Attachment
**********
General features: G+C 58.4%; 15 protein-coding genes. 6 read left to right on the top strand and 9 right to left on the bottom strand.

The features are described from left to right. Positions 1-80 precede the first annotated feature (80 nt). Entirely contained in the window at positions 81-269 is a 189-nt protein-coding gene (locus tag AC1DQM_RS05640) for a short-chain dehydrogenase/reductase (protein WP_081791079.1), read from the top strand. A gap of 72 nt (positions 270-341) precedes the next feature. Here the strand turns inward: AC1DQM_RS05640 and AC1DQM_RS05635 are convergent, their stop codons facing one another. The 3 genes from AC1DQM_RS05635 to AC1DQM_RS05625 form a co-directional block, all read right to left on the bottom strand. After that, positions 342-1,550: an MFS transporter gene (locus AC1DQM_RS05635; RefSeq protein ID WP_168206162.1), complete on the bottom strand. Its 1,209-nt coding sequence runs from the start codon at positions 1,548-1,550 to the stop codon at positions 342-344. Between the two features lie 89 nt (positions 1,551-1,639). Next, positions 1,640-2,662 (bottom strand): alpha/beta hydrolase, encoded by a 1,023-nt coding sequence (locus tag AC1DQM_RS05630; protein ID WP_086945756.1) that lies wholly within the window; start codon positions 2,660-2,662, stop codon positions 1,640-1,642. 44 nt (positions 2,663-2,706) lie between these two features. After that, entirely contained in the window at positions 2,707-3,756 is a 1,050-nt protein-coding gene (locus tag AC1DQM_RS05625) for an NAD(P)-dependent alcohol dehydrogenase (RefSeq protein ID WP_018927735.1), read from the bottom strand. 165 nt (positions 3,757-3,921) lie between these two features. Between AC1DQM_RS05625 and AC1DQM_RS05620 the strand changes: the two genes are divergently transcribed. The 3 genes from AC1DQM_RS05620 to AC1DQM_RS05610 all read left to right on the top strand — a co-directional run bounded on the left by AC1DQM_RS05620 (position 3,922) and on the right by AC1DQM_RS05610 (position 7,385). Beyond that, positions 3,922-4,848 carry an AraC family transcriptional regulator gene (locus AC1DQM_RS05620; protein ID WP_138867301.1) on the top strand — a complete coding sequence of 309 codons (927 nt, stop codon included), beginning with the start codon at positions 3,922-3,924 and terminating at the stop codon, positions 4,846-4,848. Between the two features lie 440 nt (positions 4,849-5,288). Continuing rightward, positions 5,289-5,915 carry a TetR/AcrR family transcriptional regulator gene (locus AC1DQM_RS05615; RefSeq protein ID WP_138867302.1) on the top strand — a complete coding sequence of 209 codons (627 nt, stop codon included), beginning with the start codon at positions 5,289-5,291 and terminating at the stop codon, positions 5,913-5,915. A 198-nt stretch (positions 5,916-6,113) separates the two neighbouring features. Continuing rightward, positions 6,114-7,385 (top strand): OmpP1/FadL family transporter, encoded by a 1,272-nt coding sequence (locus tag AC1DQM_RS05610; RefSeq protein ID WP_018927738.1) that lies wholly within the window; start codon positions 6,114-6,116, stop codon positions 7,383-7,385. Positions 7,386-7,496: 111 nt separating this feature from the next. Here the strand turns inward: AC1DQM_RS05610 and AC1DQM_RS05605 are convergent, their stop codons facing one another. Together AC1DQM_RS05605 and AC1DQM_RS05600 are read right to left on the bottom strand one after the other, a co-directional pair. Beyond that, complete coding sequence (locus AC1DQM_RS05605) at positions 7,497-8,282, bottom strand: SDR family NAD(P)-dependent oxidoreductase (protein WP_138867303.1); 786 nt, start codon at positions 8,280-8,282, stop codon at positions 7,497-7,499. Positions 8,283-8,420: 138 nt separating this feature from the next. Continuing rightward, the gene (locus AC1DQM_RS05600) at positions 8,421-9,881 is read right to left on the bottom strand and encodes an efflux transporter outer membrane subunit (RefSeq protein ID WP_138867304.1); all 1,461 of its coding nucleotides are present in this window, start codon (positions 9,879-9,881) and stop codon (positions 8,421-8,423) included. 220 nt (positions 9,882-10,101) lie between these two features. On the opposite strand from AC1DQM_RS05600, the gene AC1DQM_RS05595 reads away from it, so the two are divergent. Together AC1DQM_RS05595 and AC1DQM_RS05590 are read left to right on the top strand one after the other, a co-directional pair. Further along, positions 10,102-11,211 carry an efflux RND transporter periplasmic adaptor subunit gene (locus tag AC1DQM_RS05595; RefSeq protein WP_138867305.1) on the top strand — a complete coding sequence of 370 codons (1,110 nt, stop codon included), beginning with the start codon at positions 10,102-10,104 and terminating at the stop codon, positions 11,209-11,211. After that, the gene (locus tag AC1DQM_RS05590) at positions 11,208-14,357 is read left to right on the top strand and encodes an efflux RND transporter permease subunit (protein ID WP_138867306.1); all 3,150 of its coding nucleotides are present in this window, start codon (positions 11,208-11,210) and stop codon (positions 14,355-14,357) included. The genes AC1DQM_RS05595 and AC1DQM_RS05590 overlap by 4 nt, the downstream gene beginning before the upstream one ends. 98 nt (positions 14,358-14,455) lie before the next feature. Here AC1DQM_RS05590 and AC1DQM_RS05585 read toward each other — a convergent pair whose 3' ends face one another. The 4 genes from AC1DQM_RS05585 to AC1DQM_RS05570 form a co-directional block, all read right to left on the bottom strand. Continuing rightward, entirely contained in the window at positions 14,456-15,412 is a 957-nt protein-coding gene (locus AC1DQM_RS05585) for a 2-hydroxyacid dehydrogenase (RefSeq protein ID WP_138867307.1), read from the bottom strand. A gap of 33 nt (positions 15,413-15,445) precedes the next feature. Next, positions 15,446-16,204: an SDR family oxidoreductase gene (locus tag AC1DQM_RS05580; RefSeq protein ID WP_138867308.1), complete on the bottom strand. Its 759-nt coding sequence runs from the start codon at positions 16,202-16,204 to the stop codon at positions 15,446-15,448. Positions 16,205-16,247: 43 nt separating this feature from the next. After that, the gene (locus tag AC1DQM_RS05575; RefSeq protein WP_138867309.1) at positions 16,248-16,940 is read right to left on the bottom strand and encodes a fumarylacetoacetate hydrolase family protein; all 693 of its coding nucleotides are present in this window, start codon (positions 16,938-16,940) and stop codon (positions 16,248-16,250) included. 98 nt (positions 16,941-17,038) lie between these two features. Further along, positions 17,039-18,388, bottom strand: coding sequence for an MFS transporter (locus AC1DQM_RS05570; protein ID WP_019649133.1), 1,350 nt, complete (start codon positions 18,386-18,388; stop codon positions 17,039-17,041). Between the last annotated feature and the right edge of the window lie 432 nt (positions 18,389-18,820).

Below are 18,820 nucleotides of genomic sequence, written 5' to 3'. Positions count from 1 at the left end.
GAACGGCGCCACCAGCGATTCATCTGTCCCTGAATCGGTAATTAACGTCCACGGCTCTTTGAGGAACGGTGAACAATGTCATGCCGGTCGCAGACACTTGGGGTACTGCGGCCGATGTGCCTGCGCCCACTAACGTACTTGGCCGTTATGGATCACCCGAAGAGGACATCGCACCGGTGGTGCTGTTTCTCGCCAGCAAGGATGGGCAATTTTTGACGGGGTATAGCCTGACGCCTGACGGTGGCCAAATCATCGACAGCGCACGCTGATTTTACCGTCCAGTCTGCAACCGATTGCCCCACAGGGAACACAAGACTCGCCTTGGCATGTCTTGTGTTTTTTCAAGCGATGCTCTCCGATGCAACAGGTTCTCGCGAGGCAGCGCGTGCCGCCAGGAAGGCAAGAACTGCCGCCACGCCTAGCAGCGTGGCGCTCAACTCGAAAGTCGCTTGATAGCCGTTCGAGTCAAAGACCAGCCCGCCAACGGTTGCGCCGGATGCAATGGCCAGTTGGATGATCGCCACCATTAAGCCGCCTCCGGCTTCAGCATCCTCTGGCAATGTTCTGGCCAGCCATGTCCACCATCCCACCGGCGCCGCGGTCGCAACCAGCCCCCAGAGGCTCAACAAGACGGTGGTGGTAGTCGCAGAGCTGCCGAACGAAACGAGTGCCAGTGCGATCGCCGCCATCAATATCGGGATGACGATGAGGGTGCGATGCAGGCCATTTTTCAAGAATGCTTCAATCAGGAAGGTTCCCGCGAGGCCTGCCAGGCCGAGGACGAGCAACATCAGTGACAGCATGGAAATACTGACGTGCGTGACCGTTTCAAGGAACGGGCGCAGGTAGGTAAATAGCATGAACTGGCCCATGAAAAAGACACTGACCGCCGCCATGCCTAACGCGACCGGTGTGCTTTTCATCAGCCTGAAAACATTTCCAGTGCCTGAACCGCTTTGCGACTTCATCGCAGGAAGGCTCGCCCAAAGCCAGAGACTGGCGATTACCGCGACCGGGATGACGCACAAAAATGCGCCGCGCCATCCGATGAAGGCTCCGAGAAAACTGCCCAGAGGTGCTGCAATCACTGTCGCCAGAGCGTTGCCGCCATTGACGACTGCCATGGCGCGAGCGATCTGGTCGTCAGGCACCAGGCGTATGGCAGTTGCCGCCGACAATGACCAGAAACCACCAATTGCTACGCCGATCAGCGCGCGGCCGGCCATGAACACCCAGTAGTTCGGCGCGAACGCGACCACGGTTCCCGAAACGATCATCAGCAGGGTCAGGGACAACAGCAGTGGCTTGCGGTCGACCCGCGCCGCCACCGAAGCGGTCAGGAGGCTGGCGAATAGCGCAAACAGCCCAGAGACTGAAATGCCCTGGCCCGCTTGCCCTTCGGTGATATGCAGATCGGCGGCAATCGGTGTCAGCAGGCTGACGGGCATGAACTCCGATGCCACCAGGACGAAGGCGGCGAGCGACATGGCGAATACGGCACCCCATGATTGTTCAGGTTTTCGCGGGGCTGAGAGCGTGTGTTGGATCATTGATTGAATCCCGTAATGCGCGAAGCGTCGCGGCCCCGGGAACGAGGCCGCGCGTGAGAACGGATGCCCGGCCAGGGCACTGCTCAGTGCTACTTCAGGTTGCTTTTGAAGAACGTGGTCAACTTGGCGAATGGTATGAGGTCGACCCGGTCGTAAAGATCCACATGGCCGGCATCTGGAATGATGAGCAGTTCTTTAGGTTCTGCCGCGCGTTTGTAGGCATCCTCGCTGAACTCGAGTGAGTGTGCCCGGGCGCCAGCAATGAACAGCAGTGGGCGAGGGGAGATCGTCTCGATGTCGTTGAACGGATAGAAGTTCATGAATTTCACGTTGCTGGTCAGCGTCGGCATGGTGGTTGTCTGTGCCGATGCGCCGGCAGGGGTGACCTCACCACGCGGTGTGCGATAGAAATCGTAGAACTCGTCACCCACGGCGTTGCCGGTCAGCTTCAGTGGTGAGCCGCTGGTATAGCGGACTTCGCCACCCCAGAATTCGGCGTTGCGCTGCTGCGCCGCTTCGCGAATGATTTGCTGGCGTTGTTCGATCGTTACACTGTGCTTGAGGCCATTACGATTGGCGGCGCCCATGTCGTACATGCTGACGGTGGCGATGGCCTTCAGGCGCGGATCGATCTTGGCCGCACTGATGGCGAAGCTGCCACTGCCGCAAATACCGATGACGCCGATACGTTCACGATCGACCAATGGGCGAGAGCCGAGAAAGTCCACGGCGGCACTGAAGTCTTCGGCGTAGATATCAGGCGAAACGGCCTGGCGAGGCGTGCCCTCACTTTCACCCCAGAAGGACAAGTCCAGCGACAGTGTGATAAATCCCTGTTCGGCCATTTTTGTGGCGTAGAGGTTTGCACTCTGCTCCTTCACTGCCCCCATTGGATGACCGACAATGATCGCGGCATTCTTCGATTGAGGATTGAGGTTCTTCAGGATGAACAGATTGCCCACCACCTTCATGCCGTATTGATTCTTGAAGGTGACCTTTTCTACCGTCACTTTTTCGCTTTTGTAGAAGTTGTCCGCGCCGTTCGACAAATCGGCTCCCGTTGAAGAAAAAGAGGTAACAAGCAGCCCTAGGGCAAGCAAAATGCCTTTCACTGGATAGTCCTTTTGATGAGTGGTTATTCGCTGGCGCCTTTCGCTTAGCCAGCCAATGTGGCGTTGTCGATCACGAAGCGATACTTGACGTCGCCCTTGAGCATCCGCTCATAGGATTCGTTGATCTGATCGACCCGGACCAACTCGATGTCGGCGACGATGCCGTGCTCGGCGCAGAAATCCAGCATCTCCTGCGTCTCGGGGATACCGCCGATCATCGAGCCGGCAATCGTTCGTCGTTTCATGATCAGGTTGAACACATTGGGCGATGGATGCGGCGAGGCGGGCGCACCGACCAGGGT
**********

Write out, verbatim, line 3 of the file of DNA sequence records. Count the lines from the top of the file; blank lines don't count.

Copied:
Below are 18,820 nucleotides of genomic sequence, written 5' to 3'. Positions count from 1 at the left end.